Replace the ports! Elect USB as the standard interface

Carlos A. Soto

I want a recall. The multiple media ports on handheld devices are cluttering the interface, confusing users and costing too much.

During a recent GCN Lab product review of handheld devices, I had eight personal digital assistants, all with different ways to transfer data in and out.

Some PDAs connected via a wireless signal. Others, such as the Sony Cli', seemed torn between the proprietary Memory Stick port and the separate CompactFlash port. But with the CompactFlash port, I couldn't perform several of the functions that I could with the Memory Stick port, such as playing MP3 or video files. There's no point in having a second port if it lacks the same capabilities as the first.

Other PDAs, such as the Sharp Zaurus and Dell Axim X5, try to give users as many options as possible by incorporating SmartMedia, CompactFlash and often wireless Bluetooth or IEEE 802.11b capabilities. So many different ports on a PDA make it bulkier, heavier and uglier. The Zaurus and Dell units looked like old portable calculators next to nifty PDAs such as the Cli'.

Life would be a lot easier and less expensive if we could all agree on one form of expansion slot for handhelds: Set a standard. My vote is for Universal Serial Bus.

USB minidrives aren't much larger than the other forms of media. They already come with up to 2G of memory capacity, have a much faster transfer rate, and are innately compatible with nearly every modern desktop or notebook PC, almost regardless of operating system.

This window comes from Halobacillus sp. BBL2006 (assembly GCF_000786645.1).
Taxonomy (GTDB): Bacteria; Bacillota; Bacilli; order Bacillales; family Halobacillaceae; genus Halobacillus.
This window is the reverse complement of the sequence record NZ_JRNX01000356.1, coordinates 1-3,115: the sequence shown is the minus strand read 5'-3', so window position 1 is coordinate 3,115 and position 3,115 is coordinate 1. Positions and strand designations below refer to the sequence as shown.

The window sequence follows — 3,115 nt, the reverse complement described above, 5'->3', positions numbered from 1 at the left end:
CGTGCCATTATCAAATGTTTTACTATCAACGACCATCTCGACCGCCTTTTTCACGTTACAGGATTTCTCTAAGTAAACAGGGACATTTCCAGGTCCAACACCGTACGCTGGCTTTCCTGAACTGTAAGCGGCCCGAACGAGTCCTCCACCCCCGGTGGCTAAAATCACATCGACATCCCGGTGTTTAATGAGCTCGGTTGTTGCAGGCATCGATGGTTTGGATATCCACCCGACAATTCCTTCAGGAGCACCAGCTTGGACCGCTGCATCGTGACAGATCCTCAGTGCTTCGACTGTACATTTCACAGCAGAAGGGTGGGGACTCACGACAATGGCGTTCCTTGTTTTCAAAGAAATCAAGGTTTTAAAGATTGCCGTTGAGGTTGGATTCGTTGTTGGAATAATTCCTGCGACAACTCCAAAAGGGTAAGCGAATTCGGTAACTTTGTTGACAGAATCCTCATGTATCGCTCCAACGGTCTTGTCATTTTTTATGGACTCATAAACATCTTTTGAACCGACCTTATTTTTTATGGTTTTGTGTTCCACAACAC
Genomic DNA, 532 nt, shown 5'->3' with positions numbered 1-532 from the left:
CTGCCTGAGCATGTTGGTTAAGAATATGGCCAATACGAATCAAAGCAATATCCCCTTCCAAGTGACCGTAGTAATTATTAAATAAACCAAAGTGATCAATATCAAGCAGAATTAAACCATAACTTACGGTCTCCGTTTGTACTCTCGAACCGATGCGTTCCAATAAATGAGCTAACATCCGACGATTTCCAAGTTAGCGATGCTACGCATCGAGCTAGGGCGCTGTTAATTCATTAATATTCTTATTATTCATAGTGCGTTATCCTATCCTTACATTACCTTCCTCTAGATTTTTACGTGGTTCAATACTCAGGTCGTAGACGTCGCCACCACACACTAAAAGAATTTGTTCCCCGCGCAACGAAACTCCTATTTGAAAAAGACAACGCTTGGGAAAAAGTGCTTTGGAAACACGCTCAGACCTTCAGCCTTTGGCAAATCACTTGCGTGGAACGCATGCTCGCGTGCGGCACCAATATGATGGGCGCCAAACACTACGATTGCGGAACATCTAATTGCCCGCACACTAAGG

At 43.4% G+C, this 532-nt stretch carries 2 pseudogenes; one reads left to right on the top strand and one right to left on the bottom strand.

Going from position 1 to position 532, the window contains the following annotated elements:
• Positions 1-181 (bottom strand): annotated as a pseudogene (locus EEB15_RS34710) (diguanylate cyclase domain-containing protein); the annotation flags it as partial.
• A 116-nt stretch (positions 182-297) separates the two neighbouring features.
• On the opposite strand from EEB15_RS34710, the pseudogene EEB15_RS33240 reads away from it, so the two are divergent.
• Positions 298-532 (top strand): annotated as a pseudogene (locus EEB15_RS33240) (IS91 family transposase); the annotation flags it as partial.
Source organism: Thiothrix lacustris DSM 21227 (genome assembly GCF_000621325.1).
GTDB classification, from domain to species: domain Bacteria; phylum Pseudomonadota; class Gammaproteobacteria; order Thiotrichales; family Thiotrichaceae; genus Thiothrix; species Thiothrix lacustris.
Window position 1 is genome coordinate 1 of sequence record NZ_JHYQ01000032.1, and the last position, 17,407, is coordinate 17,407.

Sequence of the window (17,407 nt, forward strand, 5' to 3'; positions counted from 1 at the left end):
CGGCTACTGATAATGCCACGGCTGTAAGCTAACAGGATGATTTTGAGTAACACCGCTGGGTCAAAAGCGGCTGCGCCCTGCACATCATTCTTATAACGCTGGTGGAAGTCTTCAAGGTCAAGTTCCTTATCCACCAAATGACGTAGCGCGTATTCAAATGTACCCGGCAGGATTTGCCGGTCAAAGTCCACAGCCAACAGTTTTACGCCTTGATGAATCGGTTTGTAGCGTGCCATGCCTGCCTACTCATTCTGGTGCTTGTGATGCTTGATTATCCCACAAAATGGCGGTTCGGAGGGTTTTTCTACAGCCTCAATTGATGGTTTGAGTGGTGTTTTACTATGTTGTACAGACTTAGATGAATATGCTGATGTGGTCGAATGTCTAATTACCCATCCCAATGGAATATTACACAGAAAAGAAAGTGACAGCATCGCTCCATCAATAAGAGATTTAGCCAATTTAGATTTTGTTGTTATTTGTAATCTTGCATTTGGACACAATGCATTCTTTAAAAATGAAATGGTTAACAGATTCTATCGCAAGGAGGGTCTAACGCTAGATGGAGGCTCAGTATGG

Almost unanimous

Likewise, most digital cameras use USB ports, as do printers, monitors, scanners, hubs, backup and portable storage devices, biometric devices, keyboards, mice and just about any other device you can think of.

Imagine being able to connect your PDA to a USB hub that is connected to your LCD monitor, printer, mouse and keyboard. With a 480-Mbps transfer rate, you can finish that text document you started, print a copy of it, connect to the hub and e-mail the document to your boss.

I know that scenario is a bit farfetched now, because PDAs aren't fast enough to perform all those operations, and the OSes aren't yet sophisticated enough. But the next step toward those capabilities is to migrate to an established platform for transferring data, namely USB.

My proposal to make USB the PDA standard doesn't mean the end of CF or SmartMedia, either. Several companies have multislot hubs that connect to a PC via USB and can transfer data from CF, Memory Stick, MultiMedia-Card, SmartMedia and any other format over a USB connection.

For as little as $100 you can attach an external 20G hard drive to your PDA of the future.

With abundant storage and faster transfer rates, the only thing missing is the ability to expand the system RAM on these devices. Then we'll see handhelds begin to replace notebooks.


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